RCKa could see first people back at desks this week
Architects are beginning to consider how they can safely start allowing staff to return to their offices.
It comes after the prime minister last night announced a cautious and partial easing of the lockdown restrictions imposed on Britain nearly seven weeks ago.
His speech was criticised by many for being vague and confusing. Boris Johnson exhorted “those who cannot work from home including those in construction and manufacturing” to return to work from today. But foreign secretary Dominic Raab later adjusted this to Wednesday and the devolved nations have resisted any relaxation of the “stay at home” maxim.
A promised document containing 50 pages of detail is not expected to be published until 2pm today.
Russell Curtis, a founding director of RCKa, said the first people could be back in the office as early as this week, while Brendan Kilpatrick, senior partner at PRP, said its staff were unlikely to return to their London office before July.
Both practices were taking soundings from staff, some of whom are eager to escape cramped living conditions or who feel their creativity is constrained without being able to work alongside colleagues.
Curtis said an RCKa directors’ meeting this morning to discuss a return to the office was not specifically prompted by Johnson’s announcement because they had always known they needed to plan for a phased and socially distanced return.
“The fact we are now able to do it is one of the reasons we are thinking about it,” he said. “We are developing procedures for people going back to the office maybe as soon as this week. It may just be eight people sitting two desks apart but we think we should give people the option if it can be done safely.”
He added: “It’s not difficult but you have to think about it and write something down. For example, how do people make a cup of tea, empty the dishwasher or go to the loo? All those things that seem so normal you now have to think, ‘how can they be achieved safely?’.”
He said while everyone had adapted to working from home admirably it was still “sub-optimal” especially for staff living in flat shares who were working from their bedrooms.
“We are checking in with everyone, asking who considers themselves or a family member to be vulnerable and who could get to work without using public transport and we’ve found quite a large number can cycle or walk.”
The expanding 25-strong practice was negotiating a lease on a new office just before the pandemic took hold because they needed more space. “In two weeks we could be paying rent on two offices with no one in,” said Curtis.
The practice, which is busy with pre-planning work, has no projects on site which he said made the decisions simpler.
“Sites is a really tricky one,” acknowledged Curtis, who leads the London Practice Forum. “If an architect is the contract administrator or novated to the contractor you can’t refuse to go. If a site is operational someone has to attend to fulfil the contractual obligations.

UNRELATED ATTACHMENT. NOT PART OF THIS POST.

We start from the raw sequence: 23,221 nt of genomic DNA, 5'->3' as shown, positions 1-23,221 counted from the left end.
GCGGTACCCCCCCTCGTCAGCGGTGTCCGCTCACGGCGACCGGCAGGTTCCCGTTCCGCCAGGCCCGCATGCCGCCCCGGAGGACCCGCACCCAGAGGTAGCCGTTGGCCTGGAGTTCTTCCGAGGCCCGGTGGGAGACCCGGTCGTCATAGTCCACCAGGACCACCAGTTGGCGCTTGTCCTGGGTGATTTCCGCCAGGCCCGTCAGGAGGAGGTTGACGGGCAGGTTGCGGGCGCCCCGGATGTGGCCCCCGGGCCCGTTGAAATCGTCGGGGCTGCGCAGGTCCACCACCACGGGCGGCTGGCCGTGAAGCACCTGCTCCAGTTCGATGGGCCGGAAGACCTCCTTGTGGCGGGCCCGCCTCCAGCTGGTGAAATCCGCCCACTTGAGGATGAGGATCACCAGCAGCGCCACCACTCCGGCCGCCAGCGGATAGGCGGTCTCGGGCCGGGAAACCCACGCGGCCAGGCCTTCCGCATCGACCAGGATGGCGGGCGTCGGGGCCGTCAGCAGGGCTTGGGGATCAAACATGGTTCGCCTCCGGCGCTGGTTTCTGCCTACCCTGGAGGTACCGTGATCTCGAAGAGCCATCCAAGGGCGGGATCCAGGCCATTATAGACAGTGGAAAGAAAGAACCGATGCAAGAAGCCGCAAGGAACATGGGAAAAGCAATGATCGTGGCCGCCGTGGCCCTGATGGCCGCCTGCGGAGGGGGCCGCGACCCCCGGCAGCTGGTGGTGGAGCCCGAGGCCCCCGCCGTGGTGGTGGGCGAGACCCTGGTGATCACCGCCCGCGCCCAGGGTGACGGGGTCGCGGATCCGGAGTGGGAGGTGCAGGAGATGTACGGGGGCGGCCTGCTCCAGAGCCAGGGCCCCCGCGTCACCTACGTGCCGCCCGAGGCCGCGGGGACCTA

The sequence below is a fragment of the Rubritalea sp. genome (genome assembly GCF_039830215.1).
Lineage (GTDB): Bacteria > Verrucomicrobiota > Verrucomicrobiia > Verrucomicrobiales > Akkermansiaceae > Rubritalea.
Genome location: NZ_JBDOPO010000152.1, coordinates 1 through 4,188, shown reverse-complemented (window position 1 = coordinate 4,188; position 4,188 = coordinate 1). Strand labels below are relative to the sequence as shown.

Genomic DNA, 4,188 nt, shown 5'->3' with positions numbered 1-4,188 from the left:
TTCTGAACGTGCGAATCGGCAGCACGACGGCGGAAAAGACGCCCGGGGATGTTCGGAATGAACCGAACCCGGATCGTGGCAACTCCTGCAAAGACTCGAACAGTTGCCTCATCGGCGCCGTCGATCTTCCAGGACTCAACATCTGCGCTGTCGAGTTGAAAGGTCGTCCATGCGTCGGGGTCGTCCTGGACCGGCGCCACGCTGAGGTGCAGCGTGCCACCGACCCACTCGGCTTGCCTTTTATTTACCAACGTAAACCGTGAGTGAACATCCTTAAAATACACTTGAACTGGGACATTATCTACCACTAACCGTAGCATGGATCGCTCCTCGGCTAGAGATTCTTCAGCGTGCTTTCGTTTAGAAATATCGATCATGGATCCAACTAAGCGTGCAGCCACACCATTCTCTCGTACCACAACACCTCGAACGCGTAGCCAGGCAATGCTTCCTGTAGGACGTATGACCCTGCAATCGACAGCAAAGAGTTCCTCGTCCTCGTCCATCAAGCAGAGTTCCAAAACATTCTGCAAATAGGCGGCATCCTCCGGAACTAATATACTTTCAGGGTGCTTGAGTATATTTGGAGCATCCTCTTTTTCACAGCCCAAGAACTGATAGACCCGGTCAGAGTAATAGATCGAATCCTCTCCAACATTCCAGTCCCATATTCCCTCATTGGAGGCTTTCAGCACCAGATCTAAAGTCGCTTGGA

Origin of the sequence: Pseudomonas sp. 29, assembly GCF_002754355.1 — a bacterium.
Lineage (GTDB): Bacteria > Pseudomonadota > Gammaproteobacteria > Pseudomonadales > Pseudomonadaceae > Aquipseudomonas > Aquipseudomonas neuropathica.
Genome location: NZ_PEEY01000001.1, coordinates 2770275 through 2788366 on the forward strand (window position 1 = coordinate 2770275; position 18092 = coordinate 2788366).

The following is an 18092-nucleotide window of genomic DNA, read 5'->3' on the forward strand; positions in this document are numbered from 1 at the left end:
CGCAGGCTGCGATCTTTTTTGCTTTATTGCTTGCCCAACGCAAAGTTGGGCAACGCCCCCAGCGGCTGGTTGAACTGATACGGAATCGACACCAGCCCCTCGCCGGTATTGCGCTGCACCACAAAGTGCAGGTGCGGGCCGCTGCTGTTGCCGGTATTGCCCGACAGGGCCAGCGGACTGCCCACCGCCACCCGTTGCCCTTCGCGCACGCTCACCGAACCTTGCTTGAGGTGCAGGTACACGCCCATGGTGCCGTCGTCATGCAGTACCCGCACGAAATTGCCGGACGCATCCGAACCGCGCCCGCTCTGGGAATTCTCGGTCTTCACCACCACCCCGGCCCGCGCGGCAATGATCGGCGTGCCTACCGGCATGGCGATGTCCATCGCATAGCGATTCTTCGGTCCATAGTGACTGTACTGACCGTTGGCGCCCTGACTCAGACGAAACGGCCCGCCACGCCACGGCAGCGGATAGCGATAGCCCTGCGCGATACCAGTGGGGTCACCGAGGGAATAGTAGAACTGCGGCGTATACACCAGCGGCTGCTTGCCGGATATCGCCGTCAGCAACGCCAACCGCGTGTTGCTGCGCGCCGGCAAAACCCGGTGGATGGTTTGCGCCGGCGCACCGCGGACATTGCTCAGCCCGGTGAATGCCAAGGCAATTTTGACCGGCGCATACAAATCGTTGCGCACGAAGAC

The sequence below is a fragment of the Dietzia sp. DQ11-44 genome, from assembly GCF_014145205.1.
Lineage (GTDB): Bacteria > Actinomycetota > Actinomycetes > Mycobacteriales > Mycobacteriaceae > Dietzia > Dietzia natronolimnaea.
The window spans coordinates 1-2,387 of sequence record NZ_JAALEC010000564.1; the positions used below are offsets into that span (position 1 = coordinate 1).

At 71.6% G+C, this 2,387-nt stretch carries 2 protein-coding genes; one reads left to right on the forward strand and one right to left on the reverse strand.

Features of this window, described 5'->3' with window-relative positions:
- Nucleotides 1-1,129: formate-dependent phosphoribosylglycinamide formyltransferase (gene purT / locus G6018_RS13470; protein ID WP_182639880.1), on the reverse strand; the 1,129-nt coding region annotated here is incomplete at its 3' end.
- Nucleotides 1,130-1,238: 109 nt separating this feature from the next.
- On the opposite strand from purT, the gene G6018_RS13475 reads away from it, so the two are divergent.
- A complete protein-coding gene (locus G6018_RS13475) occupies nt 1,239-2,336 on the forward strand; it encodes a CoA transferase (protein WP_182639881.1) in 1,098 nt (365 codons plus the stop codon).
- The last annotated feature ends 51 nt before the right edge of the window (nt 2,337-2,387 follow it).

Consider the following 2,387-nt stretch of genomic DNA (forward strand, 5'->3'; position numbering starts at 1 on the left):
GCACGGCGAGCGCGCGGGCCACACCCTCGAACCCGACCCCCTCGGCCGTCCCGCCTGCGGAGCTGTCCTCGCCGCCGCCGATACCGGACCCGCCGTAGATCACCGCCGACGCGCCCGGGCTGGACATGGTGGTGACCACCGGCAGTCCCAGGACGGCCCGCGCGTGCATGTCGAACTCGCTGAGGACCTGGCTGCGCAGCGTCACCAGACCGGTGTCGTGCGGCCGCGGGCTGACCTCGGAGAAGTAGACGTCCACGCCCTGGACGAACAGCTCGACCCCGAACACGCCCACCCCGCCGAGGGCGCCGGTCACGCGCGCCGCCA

“There might be some things you can do virtually but I’m not sure about sites reopening because I can’t see how you can do it safely.”
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PRP’s Kilpatrick said more clarity was needed from Number 10.
“The prime minister didn’t say a lot that wasn’t already leaked. I’m broadly in agreement with him but it doesn’t change our thinking. We have already been debating how we can get people back to work as quickly as possible,” he said.
“We’ve been canvassing staff and while there’s a keenness to get back there’s also concern about how safe it is, with public transport the main issue.”
He said some offices lent themselves to social distancing more than others. PRP’s London office is in an old building over Smithfield meat market. While it was low enough for lifts not to be an issue there were pinch points getting to kitchens and bathrooms, he said.
“A real dilemma for us as architects is that we do a lot of front-end design and technical delivery. We’re finding it’s easier to do the technical delivery from home. The front end requires collaboration and sharing ideas and literal looking over shoulders. That’s the main driver for us trying to get team back to work.”
But he backed the government’s cautious approach and said PRP was already planning to push back any thought of reopening offices from early June to early July.
The practice’s fire remediation work had continued on site throughout the lockdown, he said.
“Although the workforce was reduced they are projects that very much need to carry on because those buildings are unsafe and they are now fully occupied 24 hours a day,” he said. Visits might have involved visual inspections rather than climbing scaffolding.
He said a number of their other projects had been paused during lockdown but were now beginning to reopen.
“We have been told to pick up the pieces again and we are welcoming that process,” he said.